Australian Startup Releases App That Changes How People Use Money

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An Australian self-funded startup has launched a free new app called Kicbak that removes the need for transferring money between roommates, travelling buddies, friends, students, family, and colleagues.

Kicbak In Action

We figured, why not just remove the need to transfer money altogether?

Australian startup Kicbak, prodigy of marketing agency Orange Digital’s innovation program, has released its debut app that is aiming to remove the need for money transfers within personal relationships.

The outcome of a twelve-month process that involved a team working every Friday on the app, Kicbak aims to challenge the way that students, travellers, friends, colleagues, and family use money within their personal relationships.

Team member Tom Uhlhorn said that the app originated out of a frustration of splitting bills, and only after running it through a series of filters did the team realise that there was a much bigger problem needing to be solved.

“We didn’t set out with the goal of removing money from people’s relationships, however as we got deeper into frustration of split bills we realised that the simple act of transferring money between those closest to you is just plain annoying,” Mr Uhlhorn said.

“We figured, why not just remove the need to transfer altogether? It’s much easier just to work towards staying even with each other, especially with an interface that allows for a transaction to happen with a single swipe.”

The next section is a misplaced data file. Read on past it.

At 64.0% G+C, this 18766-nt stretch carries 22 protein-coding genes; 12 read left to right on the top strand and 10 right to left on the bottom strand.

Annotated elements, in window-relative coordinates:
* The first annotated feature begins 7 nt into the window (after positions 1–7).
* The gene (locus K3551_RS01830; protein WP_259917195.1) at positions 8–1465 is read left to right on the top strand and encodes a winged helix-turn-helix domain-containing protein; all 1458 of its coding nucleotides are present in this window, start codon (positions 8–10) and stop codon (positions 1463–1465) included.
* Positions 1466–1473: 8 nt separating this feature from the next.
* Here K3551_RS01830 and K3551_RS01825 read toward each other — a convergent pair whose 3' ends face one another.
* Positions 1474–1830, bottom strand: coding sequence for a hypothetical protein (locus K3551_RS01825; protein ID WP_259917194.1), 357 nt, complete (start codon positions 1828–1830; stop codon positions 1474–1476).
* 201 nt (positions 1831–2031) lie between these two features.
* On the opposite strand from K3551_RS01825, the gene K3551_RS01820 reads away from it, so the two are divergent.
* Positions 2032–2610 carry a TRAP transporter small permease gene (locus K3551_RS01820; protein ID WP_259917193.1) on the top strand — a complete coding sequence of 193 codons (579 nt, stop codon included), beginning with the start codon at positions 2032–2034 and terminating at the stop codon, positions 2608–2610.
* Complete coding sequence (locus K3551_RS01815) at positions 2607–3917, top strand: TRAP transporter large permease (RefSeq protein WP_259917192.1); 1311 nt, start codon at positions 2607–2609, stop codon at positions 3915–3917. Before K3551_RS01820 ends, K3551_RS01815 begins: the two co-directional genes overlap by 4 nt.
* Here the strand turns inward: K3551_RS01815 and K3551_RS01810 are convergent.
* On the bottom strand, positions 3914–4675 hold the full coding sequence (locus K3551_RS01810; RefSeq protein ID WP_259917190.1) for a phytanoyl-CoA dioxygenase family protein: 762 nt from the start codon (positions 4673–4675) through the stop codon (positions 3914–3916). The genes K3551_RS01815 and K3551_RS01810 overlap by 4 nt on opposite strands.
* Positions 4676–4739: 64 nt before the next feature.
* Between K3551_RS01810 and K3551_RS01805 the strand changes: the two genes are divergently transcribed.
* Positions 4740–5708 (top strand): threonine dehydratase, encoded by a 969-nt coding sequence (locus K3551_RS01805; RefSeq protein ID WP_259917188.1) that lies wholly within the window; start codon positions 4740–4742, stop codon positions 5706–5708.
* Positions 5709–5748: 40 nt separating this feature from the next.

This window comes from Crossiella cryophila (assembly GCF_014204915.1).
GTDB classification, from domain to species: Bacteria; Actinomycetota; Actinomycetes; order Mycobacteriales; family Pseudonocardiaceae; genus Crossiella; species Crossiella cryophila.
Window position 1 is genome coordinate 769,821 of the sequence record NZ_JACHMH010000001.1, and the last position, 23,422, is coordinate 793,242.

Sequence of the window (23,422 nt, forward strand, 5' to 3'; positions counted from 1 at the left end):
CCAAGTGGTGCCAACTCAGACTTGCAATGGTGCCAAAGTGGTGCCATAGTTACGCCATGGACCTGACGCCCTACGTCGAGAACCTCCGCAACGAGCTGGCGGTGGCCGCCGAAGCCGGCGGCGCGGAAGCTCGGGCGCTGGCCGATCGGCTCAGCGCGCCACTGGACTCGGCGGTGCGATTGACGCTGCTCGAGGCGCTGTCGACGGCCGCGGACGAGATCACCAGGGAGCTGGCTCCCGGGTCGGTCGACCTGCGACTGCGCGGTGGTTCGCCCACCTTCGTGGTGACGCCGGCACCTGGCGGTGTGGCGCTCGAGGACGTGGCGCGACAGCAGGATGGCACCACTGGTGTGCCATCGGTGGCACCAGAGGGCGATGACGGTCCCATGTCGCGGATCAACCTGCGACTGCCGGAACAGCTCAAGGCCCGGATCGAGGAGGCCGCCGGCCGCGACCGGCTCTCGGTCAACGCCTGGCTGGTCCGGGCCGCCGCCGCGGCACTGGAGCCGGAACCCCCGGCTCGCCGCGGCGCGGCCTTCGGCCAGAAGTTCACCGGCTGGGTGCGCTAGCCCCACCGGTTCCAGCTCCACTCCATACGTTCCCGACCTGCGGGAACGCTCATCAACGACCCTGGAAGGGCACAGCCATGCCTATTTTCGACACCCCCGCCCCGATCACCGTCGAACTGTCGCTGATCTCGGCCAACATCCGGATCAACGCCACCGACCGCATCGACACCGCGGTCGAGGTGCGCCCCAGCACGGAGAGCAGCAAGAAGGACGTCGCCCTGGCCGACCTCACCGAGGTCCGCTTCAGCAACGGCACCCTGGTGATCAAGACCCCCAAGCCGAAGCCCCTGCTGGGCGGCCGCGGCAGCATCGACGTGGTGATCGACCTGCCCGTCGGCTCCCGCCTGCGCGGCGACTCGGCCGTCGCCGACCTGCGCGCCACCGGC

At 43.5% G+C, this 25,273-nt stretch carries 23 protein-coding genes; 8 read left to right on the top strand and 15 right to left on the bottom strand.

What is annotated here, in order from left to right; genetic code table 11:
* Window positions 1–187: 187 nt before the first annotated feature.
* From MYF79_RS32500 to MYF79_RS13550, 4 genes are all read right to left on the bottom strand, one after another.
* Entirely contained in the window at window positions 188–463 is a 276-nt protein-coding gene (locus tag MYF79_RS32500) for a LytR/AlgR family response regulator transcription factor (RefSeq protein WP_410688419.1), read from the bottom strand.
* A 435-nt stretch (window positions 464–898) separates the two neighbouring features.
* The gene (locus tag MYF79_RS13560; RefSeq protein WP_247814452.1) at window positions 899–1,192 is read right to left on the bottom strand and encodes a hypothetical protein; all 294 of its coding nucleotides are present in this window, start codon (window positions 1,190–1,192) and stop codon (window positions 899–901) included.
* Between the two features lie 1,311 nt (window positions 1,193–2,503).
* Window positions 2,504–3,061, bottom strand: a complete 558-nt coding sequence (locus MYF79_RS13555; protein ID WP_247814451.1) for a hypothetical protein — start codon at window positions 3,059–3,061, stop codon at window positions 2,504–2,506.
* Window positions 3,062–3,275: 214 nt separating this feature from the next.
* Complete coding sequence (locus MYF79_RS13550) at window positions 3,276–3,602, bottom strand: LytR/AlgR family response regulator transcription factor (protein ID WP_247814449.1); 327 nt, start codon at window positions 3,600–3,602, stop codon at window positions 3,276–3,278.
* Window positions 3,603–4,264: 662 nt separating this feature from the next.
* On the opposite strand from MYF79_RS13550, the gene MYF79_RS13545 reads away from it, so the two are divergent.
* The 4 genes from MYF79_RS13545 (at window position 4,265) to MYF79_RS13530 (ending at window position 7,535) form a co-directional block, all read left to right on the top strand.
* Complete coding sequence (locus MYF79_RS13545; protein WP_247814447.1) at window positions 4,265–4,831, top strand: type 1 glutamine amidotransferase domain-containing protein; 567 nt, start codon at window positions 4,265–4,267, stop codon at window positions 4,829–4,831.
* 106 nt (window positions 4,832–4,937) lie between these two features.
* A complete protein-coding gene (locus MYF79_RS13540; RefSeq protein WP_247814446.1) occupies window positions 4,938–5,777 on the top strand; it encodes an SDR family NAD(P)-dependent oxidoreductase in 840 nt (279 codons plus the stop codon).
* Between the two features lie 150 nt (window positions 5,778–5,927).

The interface designed by the Kicbak team allows for people to quickly lodge how much they owe or are owed by a friend or housemate, and encourages users to focus on staying even with each other instead of transferring money.

Innovation director Andreas Zhou said that by providing a unique and simpler alternative to transferring money, Kicbak highlights that money isn’t always the best form of performing a transaction with friends.

“People are constantly performing joint transactions with each other: whether it’s a cup of coffee, a gas bill, or an exchange of goods,” Mr Zhou said.

“Money isn’t necessarily the best way in measuring that, in fact more often than not, two people are conducting multiple transactions with each other in a single week so transferring money becomes time consuming and redundant. We decided that if we could create a system that focuses peoples efforts on staying even with each other, then we’re removing the need to transfer money out of every relationship.”

Kicbak is working hard to spread the word about the new app, and is currently hosting a competition on Facebook with a grand prize worth approximately $3,000. The app is available for free from the iTunes store worldwide.

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Tom Uhlhorn
since: 06/2013
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